Nanoparticle presence and lack of repulsive electrostatic forces acting between smectite flakes were most likely responsible formation of spanned network of unique and completely different network fabric and individual aggregates morphology in comparison with gel samples observed before. In previous study, especially dealing with "light gel" formation in the same Wyoming montmorillonite sample SWy-2 sample studied in DI water and moderately salty aqueous solution, flock dimension calculated from TXM stereo images using STIMAN technique, gives median value 312 nm in water and the NaCl solution and 483 nm in the CaCl2 solution. In our present study newly observed the "hard gel" globular flocs average diameter was twice larger and the flocks dimension range increased from 2.35-3.4 μm observed in the "soft gel" to almost 6 μm as seen within limits of our observation frame. The “hard gel” obtained on way of proof to be strong, dense and stable, displaying semi-plastic behavior. Probably particles within observed framework contacted each other within the secondary energy minimum.

Instead ‘net of flakes’ clay structural model, in which clay particles contact each other in EF and EE pattern and form short and long ribbons, now commonly observed texture in aluminium chlorohydrate modified gel were curled smectite flakes into spherical aggregates. These spherical aggregates were interconnected into multiple spherical superstructures assembled spanned network of globular pattern. Such a pattern can be associated with previously described "pseudoglobular structure model" found commonly in eluvial and hydrothermal clay deposits [22]. Here for the first time this type of microstructure has been observed in gelled montmorillonite suspension. The mechanism behind this curling phenomenon is unknown and need to be studied.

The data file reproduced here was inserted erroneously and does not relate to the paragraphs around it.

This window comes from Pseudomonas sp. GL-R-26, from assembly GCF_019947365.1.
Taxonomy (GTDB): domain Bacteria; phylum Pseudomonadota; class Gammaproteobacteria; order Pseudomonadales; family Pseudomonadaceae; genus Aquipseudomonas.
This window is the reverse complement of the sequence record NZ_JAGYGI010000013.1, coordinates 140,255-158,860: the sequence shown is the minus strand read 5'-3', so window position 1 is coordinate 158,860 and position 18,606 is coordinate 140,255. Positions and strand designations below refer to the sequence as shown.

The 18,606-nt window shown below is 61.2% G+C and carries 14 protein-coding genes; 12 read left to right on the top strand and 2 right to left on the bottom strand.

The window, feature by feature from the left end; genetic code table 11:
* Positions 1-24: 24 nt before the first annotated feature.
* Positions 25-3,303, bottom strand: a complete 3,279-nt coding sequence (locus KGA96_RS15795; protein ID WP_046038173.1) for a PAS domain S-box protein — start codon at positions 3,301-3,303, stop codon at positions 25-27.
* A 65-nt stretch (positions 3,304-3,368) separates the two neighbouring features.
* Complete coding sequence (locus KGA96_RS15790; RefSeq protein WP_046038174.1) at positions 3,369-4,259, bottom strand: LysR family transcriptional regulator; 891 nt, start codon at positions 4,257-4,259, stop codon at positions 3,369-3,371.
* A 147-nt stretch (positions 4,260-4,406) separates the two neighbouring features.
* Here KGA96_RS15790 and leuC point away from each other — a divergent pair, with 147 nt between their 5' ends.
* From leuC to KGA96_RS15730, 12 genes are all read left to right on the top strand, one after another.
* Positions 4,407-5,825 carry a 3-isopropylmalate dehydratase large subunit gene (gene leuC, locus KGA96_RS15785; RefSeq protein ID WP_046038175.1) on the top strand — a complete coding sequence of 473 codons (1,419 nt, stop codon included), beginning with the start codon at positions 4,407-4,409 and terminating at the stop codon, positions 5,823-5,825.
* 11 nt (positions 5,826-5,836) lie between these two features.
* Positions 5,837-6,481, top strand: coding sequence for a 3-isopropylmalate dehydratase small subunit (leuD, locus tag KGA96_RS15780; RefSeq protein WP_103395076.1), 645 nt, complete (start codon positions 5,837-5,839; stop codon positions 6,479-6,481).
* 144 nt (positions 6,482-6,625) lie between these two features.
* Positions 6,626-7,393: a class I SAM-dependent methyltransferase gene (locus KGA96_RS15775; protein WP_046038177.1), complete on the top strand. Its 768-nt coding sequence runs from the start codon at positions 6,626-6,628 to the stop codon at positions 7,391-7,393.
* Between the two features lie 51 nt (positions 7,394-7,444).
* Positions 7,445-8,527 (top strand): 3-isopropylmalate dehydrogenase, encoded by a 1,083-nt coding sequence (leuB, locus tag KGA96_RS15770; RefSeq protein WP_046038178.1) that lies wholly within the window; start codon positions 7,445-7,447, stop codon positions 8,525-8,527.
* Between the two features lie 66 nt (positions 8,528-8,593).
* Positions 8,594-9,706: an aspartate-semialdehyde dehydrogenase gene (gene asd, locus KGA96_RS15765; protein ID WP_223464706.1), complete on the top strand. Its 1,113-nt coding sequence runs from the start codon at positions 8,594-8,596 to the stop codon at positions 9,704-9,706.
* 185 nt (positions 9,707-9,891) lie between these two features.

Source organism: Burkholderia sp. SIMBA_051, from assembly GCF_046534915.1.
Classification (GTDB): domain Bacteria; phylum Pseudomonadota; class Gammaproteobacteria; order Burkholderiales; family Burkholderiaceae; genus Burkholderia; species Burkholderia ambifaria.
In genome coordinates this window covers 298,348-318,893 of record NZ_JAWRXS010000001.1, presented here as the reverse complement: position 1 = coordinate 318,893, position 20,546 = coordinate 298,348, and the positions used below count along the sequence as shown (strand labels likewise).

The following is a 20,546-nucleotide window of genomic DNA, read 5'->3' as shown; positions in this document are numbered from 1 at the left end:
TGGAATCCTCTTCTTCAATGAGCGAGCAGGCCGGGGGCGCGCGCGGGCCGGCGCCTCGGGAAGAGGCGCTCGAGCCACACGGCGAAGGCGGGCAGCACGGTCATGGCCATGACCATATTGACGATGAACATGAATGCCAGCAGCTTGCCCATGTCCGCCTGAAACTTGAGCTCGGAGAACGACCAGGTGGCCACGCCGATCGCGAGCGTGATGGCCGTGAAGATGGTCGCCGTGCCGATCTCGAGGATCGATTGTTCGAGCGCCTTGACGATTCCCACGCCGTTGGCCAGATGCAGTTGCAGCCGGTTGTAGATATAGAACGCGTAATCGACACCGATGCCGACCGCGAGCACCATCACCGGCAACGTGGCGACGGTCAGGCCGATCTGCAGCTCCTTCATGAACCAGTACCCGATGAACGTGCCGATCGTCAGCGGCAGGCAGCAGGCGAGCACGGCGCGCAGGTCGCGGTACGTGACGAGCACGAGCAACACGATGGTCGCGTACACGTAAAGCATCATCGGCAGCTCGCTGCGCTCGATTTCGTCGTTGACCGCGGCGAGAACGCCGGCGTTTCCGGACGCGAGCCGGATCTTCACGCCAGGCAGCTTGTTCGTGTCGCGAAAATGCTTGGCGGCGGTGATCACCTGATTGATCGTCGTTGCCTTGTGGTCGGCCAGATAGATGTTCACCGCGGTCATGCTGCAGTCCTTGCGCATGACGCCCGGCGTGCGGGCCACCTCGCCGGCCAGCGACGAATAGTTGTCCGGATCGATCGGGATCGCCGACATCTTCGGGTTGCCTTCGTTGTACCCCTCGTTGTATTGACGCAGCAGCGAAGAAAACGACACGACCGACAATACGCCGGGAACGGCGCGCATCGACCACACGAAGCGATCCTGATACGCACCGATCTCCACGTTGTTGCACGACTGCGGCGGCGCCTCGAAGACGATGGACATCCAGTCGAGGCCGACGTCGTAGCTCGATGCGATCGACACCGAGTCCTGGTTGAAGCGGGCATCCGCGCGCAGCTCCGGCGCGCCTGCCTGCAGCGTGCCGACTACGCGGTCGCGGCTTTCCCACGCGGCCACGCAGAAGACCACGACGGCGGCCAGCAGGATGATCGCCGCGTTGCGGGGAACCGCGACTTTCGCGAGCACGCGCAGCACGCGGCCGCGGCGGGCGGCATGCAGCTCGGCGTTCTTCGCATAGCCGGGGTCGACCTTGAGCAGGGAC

These strongly-built circular aggregates are assembled in a robust multilevel globular framework of gelled suspension where globular and mostly empty spherical aggregates form larger circular micelle-like superstructures. These structures were observed in present TXM and the Cryo-SEM study. The water-encapsulating cellular voids, observed within the gelled suspension, were mostly far below 2 μm in diameter and most of the water retained within the observed network was immobilized in these micro-pores. This phenomenon could explain why gel can retain water without it significant loose, can be employed as moisture rising base and why dewatering of such gelled system can be so complex and difficult task.

These findings on clay particle space arrangement within smectiterich suspension may play a crucial role in the understanding of clay mineral suspension behavior and its aggregating nature. Such an understanding is important in designing the most suitable methods for water, cosmetics and pharmaceutical carriers, for faster particle settling, for water purification and mine tailing dewatering.


When sodium montmorillonite colloidal suspension was titrated by aluminium chlorohydrate aqueous solution to the point of neutral electrokinetic potential, distinctive transition was observed. This transition manifested by rapid change from transparent looking sol to the milky "hard gel" difficult to evacuate from a vessel even by reverting it.

For the first time, new globular flock morphology was observed where flexible smectite flakes were curled and build globular aggregates. These aggregates in many places were observed to assembly multilayer, micelle like globular superstructure.

Average diameter of aggregates observed in studied sample was 850 nm with broad range of aggregates from 0.2-6 μm. Maximum aggregate range was between 1-2 μm.

Globular smectite aggregates looks mostly empty inside and tightly encapsulate water. This may explain it extremely good water retention capability which may be used in membrane technology, pharmaceutical applications, cosmetics industries and others.

Observed smectite gel micro-morphology may be similar to earlier described pseudoglobular microstructural model described in eluvial and hydrothermal clay deposits.


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Citation: Zbik MS, William DJ, Trzcinski JT (2017) Micelle-Like Microaggregate Morphology in Framework of Gelled Montmorillonite. J Membr Sci Technol 7:168.

Copyright: © 2017 Żbik, et al. This is an open-access article distributed under the terms of the Creative Commons Attribution License, which permits unrestricted use, distribution, and reproduction in any medium, provided the original author and source are credited.